Irish Water blamed a faulty valve for the service disruption which affected the Mayfield and Montenotte areas most.
A spokesperson for the company said they became aware of the issue via text message to Cork County Council at 5am that there was an issue with water supply.
“An automated sluice valve at the outlet to Cork city high reservoir was identified as the source of the issue,” the spokesperson said.
“The cause of the failure with the valve is currently being investigated.”
Deaglán Ó Deargáin, the principal of Gaelscoil an Ghoirt Álainn in Mayfield, said he became aware of the problem when the school caretaker discovered they had no water supply just before the school was due to open.
The school’s deputy principal contacted City Hall for clarification but when it became clear that the water supply may not be restored for several hours, Mr Ó Deargáin said they decided to close the school for health and safety reasons.
“Because we are in temporary accommodation, we have no water holding tanks, and would not have been able to flush toilets or run taps. We had no option really but to close,” he said.
Texts were sent to parents but several were already on their school run, or had already dropped their children to school, and had to make last-minute alternative arrangements.
During the morning, Irish Water said repair crews were on site working to repair the fault. But they said that water supply would not be restored before 2pm.
Most households had water supply restored by mid-afternoon but people reported severe discolouration as their supply returned.
“Householders are advised to run taps until water runs clear,” Irish Water said.
“Water pressure may be slightly lower than usual until the mains are fully recharged.”
Northside Worker’s Party Cllr Ted Tynan said when he contacted Irish Water for an update, he was told city council workers were called in to fix the fault.
“It’s ironic when at the first major sign of trouble in Cork City since they took over responsibility for water services on January 1, that they rush back to the local authority to fix it. There’s a lesson in there for us all,” he said.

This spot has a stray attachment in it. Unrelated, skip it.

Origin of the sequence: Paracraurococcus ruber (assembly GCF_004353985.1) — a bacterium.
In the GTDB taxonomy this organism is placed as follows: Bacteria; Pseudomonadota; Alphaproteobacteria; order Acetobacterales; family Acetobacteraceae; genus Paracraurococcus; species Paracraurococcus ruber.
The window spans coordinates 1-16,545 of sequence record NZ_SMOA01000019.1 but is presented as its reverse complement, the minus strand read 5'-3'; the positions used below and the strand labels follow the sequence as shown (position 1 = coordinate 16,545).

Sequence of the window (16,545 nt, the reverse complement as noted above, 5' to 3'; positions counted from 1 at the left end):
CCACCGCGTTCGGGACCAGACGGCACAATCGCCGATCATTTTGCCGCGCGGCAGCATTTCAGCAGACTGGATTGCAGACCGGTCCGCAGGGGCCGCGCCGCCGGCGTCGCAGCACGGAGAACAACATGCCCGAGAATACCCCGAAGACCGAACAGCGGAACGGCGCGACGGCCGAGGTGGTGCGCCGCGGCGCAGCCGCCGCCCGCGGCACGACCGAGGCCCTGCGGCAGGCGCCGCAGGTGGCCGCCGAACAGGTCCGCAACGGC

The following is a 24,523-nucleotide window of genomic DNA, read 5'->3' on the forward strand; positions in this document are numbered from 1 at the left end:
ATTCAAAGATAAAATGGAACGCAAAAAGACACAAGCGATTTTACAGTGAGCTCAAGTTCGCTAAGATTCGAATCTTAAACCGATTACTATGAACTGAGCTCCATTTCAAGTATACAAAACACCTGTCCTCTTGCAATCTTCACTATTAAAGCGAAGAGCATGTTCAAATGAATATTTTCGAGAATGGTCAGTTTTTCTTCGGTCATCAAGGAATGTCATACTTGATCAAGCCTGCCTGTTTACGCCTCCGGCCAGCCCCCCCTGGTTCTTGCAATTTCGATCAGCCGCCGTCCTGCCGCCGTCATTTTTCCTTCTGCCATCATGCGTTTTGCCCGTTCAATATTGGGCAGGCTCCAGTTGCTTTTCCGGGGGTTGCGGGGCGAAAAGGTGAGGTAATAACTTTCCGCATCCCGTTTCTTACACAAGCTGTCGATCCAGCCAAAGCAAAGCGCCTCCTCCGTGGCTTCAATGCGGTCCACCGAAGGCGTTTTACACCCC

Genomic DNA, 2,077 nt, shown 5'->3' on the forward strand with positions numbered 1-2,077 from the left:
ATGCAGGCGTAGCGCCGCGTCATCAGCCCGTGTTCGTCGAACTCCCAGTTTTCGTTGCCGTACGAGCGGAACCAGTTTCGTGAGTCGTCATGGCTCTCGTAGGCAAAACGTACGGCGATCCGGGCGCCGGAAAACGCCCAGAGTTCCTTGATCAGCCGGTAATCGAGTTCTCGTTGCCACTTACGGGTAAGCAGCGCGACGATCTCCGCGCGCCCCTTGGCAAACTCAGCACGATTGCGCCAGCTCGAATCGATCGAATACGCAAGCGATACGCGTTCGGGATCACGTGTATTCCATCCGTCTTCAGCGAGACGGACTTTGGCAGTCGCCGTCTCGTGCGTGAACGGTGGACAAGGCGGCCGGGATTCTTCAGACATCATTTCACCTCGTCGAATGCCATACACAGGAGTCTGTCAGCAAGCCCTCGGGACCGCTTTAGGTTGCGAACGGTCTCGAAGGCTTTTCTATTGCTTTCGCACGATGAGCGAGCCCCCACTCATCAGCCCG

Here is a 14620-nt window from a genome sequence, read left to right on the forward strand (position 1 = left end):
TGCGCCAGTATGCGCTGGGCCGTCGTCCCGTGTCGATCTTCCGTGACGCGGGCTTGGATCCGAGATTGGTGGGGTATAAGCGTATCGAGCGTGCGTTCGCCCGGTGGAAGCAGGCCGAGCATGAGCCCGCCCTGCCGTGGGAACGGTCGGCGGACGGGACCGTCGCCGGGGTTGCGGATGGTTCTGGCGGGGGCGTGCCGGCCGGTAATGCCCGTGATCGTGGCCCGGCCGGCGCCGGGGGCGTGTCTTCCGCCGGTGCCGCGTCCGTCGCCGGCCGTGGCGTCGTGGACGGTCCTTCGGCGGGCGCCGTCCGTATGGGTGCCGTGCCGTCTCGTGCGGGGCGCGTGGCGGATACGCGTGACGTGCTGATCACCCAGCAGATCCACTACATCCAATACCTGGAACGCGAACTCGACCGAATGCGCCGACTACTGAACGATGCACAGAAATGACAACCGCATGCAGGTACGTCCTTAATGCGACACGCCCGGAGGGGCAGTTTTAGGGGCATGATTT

The fault in Cork City was one of several Irish Water had to deal with yesterday. It reported burst pipes in Union Hall and Clonakilty in West Cork, affecting supply in Reen, Rosscarbery, Castlefreke and Owenahincha, Co Cork, and problems with pumps affecting supply to Crookstown and Cloughduv.
Cork: Water disruptions to the Crookstown, Cloghduv area due to issues with supply pumps. Working to resolve this issue & restore ASAP.— Irish Water (@IrishWater) June 16, 2014
It also reported disruptions to supply in areas around Tipperary town, in Roscommon, in Donegal where a burst mains interrupted supply to Feddyglass, Ballylennon, Woodlands, Glasbolie, Ballintra, Ballymagroarty, in Kerry where a burst mains affected supply to parts of Dingle town, and in Kilkenny where a burst mains affected supply to Kells and Dunamaggin.
Residents of a house in Cork City had to be evacuated yesterday after the installers of water meters damaged a gas pipe.
Bord Gáis Networks confirmed yesterday that a gas leak at the house in Manor Grove in Rochestown led to the temporary evacuation of a house in the estate.
A spokesperson for Bord Gáis Networks said that it was notified at 8:43am of third party damage to a gas pipe supplying a house in Manor Grove.
“A Bord Gáis Networks fitter arrived on site at 9:07am,” the spokesman said. “The fitter confirmed that there was a gas leak due to third-party damage and requested further assistance.
“Gas was detected inside the house and four people were temporarily evacuated for safety reasons. No gas was detected in any neighbouring properties.”
The spokesman said the gas leak was made safe and that a Bord Gáis crew remained on site working to complete the repair for a time afterwards.
The spokesman also said the pipe was damaged by contractors installing water meters on behalf of Irish Water.